SUBMITTED BY: Ben Setser
David Jesse Farthing, older brother of my great grandfather James King Farthing, enlisted in Company A, North Carolina 6th Cavalry Regiment on 1 Oct 1864. His brother James also joined the 6th Cavalry three months later on Dec 24, 1964. After the war, David moved to Tennessee. He was appointed Postmaster in Johnson Co, TN on 16 Apr 1886.
The newspaper article titled, “An Old Flag Received” was published in The Lenoir Topic on Oct.7, 1885. It states: “From the Rockingham, Richmond County, Rocket, we clip the following item: ‘Prof. Duckett tells us that while at the Boone Normal School last summer, he saw a man named Jesse Farthing who has a beautiful silk flag in his possession, for which he would like to find an owner. The flag was the property of a North Carolina company, thought to be from Robeson county, and the inscription shows it to have been presented by the ladies. The flag was found by Mr. Farthing when Richmond fell, and was placed in his knapsack and taken home with him. Any one knowing anything about the flag can write to him at Sweetwater, Watauga county. –Greenville Reflector.
(It has developed that the flag belongs to Capt. Norment’s Company of Robeson, and steps have been taken to secure it. –ED.)’”
David Jesse Farthing lived from 28 June 1846 – 22 March 1918. The following obituary is from a newspaper in Johnson City, TN that was published in March of 1918: “David Jesse Farthing is dead. He departed this life suddenly at his home on the 22nd of March, 1918, leaving his wife, two sisters, a younger brother, and a host of lamenting friends and relatives. He was born in Watauga County, N.C., in 1846 of Christian parentage. When the War between the States broke out, being too young for regular military service, he enlisted in the home guard, and for nearly three years he helped that glorious band of old men and beardless boys fight to maintain our domestic safety and equilibrium, arresting thieves and bushwhackers and experiencing many a thrilling encounter with insidious deserters. In September, 1863, young David, now of military age, volunteered his service to Company A, 6th North Carolina Cavalry, in which he served constantly until the surrender. Capt. Roby Brown (now living at Neva, Tenn.) organized and commanded the company; Colonel Folk commanded the regiment. The regiment served exclusively in the eastern part of North Carolina, participating in Gen. Robert F. Hoke’s campaigns against Plymouth, Washington, N.C., and Newbern.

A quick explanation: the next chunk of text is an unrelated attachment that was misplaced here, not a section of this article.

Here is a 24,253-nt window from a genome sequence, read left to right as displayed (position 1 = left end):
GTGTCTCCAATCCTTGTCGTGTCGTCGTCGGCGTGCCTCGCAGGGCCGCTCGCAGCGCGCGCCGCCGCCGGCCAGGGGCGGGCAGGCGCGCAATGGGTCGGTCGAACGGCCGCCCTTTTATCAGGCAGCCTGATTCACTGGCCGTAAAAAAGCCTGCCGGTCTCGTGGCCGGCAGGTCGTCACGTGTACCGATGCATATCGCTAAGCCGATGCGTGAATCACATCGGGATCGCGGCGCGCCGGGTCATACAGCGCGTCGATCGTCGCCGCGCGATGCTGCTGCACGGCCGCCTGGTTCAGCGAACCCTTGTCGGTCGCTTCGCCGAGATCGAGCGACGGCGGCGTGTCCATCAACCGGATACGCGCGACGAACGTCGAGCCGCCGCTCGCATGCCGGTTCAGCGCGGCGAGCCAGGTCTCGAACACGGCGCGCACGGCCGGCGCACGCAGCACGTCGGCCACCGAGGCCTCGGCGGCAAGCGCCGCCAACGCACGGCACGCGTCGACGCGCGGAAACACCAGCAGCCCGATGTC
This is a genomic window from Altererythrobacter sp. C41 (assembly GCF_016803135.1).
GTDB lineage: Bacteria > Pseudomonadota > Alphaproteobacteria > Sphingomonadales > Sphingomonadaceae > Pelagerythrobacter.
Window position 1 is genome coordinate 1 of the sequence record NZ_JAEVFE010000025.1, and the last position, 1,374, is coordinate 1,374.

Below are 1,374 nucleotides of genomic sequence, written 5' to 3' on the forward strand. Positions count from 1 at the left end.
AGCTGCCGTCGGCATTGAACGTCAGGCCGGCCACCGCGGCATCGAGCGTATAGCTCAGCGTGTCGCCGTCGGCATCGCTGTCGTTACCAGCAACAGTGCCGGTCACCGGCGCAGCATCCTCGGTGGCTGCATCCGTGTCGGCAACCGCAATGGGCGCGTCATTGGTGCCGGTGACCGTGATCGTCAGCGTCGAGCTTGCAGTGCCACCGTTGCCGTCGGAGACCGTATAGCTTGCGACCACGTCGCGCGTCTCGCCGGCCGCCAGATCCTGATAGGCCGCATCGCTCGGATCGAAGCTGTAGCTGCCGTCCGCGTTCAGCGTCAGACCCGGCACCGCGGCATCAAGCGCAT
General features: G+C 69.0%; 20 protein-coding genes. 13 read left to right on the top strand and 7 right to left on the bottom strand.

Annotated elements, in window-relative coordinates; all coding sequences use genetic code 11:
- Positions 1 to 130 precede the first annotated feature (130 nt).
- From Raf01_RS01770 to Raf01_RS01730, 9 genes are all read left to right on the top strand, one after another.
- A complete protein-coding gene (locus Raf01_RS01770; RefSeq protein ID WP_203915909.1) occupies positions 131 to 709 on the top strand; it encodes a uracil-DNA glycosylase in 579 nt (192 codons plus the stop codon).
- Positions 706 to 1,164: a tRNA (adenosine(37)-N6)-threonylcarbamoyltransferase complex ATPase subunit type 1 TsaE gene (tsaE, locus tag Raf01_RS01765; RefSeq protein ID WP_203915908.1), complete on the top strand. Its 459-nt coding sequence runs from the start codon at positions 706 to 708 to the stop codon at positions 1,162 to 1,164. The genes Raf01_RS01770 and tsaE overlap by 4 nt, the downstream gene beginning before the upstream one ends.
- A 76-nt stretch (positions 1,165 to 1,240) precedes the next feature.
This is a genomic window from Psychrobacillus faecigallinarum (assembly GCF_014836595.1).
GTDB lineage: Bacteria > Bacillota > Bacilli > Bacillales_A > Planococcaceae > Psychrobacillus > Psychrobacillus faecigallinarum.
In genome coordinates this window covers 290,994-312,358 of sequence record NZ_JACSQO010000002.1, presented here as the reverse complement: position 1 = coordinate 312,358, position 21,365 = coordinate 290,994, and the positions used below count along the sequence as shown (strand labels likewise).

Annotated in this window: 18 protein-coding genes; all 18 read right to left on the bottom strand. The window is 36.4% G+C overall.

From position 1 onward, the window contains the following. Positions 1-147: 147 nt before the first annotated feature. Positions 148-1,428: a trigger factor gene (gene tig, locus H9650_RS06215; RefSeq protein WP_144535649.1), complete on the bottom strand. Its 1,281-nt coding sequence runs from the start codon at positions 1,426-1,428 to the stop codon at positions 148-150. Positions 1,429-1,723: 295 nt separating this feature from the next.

Though in many perilous places and often in a thick hail of ounce lead balls, Mr. Farthing bore not the scar of a single wound. Being by nature a genial and optimistic disposition, he never omitted from his war reminiscences the humorous aspects and experiences of the great interstate conflict. His memory was a most remarkable mine of facts, names, faces, places, and incidents. He possessed a brilliant inventive mind, being the inventor of the Optimus corn shock loader, among several other practical inventions, and having completed just prior to his death the model of an ingenious corn harvester which is now in process of being patented. In the truest sense of the word this grand old Confederate soldier is not dead—nay, he is more alive than ever, for he lives in the souls of men and women, and is not the soul immortal? [Finley Paul Curtis, Jr. Butler, Tenn.]”